ISSA Advocacy Recap—Senate Passes Sustainable Chemistry LegislationAugust 7, 2020
Welcome to the ISSA Advocacy Recap, our regular roundup of the latest public policy issues impacting the cleaning industry. This week’s recap touches on sustainable chemistry legislation, the anticipated revisit to the phase-one trade deal with China, Georgia’s new trauma clean-up law, and more.
U.S. Senate Passes Sustainable Chemistry Legislation
Under a bill passed by the Senate, the federal government would work to promote sustainable chemistry technologies. According to Chemical & Engineering News, “Senators tucked the proposed Sustainable Chemistry Research and Development Act, which has bipartisan support, into a bill to set military spending for fiscal 2021, which starts October 1. The provision would direct federal agencies to coordinate their work around sustainable chemistry under the aegis of the White House Office of Science and Technology Policy.”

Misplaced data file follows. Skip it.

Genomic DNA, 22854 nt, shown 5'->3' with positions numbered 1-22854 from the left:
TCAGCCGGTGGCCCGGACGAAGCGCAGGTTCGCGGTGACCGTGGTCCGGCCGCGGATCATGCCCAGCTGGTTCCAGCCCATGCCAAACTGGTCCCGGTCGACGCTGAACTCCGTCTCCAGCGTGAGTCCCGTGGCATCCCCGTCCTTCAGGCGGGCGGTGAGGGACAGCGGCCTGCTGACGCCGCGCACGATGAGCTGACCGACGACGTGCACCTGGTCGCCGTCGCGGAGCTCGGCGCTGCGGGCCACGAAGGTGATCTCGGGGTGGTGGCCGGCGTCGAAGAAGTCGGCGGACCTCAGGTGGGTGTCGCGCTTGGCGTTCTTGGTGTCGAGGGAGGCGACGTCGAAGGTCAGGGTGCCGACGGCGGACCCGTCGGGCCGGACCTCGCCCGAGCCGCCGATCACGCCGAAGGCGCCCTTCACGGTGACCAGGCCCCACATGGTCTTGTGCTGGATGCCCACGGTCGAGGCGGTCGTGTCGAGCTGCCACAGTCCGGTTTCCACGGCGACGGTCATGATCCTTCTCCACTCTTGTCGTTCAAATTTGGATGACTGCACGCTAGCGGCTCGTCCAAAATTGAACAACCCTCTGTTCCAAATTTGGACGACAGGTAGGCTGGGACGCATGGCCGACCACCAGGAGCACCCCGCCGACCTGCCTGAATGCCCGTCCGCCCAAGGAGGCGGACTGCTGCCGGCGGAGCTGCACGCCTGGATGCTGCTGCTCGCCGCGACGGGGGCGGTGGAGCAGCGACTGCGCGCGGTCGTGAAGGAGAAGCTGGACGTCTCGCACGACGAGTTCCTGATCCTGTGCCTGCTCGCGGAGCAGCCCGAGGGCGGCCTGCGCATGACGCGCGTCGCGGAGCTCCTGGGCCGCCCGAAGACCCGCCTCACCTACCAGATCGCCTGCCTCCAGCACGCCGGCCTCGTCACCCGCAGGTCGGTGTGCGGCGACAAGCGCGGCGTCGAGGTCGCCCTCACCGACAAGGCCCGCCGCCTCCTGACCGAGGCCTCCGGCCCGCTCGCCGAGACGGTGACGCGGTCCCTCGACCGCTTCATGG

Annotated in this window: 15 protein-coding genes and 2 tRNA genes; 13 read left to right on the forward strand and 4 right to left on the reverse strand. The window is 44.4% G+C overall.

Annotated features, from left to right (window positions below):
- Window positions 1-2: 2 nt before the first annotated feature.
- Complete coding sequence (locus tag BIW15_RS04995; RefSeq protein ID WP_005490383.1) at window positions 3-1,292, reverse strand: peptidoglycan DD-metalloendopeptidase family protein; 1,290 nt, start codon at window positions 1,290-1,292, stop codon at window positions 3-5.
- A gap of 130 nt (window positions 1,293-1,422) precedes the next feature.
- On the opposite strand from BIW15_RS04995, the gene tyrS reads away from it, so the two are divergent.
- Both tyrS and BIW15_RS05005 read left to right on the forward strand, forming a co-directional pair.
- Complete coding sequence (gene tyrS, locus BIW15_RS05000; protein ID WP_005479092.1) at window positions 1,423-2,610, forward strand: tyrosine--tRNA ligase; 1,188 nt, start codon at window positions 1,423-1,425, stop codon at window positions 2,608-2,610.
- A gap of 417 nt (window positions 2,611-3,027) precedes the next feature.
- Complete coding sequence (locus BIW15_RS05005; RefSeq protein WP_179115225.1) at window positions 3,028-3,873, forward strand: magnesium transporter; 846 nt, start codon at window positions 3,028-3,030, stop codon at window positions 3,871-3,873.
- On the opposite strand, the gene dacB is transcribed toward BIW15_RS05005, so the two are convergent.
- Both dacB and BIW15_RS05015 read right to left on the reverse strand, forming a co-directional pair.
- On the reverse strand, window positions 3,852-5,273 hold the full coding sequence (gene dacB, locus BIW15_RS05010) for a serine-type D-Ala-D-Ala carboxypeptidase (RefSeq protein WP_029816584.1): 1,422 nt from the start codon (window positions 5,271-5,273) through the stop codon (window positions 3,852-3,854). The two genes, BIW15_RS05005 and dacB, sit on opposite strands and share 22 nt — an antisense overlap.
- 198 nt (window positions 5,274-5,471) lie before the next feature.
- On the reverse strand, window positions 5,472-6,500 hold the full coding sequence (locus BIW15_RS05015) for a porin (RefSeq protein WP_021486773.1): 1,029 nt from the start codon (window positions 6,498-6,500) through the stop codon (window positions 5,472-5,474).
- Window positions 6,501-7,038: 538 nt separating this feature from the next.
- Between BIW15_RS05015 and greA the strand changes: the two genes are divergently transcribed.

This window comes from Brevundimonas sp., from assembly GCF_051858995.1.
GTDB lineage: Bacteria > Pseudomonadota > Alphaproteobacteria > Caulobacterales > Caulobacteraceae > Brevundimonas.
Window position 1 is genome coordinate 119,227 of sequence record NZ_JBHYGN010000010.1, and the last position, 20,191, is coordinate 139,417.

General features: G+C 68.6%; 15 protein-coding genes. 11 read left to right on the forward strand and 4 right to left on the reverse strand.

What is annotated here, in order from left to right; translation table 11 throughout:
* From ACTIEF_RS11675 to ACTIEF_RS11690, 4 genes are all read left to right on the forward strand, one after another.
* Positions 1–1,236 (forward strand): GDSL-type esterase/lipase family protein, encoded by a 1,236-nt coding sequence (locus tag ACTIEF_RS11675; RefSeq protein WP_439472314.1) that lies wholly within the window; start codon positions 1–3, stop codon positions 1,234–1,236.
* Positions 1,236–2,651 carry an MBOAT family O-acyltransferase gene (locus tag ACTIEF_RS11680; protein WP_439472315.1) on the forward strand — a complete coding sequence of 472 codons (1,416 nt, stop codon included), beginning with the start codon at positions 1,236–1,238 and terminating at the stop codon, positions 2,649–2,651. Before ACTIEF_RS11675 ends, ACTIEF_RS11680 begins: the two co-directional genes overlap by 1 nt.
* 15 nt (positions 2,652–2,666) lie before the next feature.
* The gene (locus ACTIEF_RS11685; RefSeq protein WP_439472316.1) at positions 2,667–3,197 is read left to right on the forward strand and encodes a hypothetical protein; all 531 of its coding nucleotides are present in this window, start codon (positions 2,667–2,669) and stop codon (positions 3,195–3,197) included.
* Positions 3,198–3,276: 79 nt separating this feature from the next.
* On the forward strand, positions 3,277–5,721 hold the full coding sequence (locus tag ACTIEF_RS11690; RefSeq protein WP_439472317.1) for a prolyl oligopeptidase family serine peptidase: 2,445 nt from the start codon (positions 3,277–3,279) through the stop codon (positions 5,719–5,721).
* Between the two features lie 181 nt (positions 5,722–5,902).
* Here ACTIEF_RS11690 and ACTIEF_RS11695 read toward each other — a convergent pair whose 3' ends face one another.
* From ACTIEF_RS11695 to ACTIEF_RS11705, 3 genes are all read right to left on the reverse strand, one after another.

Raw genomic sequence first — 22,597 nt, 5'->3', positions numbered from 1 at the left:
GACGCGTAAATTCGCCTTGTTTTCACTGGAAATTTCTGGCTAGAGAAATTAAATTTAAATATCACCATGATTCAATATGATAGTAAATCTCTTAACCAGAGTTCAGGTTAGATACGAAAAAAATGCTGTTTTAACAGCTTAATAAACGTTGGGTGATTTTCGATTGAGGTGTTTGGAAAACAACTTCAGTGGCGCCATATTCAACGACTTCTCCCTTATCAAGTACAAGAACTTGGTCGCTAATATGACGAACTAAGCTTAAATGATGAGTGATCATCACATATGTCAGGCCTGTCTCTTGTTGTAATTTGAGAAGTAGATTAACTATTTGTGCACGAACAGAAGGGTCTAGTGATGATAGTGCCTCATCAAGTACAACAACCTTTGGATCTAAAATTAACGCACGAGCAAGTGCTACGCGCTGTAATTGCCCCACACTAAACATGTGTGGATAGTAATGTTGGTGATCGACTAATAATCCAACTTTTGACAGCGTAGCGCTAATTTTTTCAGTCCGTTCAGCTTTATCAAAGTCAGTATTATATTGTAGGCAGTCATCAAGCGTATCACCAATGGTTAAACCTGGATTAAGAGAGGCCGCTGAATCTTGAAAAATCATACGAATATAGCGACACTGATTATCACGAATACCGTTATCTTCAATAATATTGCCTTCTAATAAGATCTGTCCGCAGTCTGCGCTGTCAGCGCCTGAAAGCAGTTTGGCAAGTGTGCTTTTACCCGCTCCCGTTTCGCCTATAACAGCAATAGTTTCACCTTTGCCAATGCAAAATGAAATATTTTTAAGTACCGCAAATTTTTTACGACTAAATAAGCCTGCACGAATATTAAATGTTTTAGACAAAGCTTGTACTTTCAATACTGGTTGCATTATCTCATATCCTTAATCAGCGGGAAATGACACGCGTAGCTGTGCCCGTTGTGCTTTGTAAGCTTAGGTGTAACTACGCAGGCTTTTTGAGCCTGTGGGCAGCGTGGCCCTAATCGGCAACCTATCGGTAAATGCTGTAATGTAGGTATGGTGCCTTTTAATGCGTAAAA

U.S., China Plan to Assess Phase-One Trade Deal Mid-Month
U.S. Trade Representative Robert Lighthizer and Chinese Vice Premier Liu He are aiming to review the nations’ phase-one trade agreement on or around August 15, six months after the agreement went into effect, as stated in the accord’s text, according to Bloomberg. U.S. President Donald Trump no longer feels the same about the deal, a stance he attributes to his belief that China failed to prevent the coronavirus’ spread.
ISSA Applauds Georgia’s New Trauma Clean-up Law
ISSA thanks the members of the Georgia General Assembly for passing and Georgia Governor Brian Kemp for signing into law a trauma clean-up bill (HB 417). GBAC Director Patty Olinger was at the signing. This new law will regulate trauma scene clean-up services by requiring companies performing such services in Georgia to be registered with the Secretary of State and carry proper insurance, as well as employ technicians that are background checked and fingerprinted.
Other links of interest:
- U.S. Job Growth Decelerates in July, Casts Shadow on Recovery’s Strength
- Sweeping U.S. Pesticide Reform Bill Introduced, Banning Some Chemical Agents
- Women’s Hygiene Products Ingredient List Bill Close to California Senate Approval
- U.S. Wholesale Inventories Decline Further in June
- Twin Rulings by Federal Judge Block ‘Public Charge’ Rules for Immigrants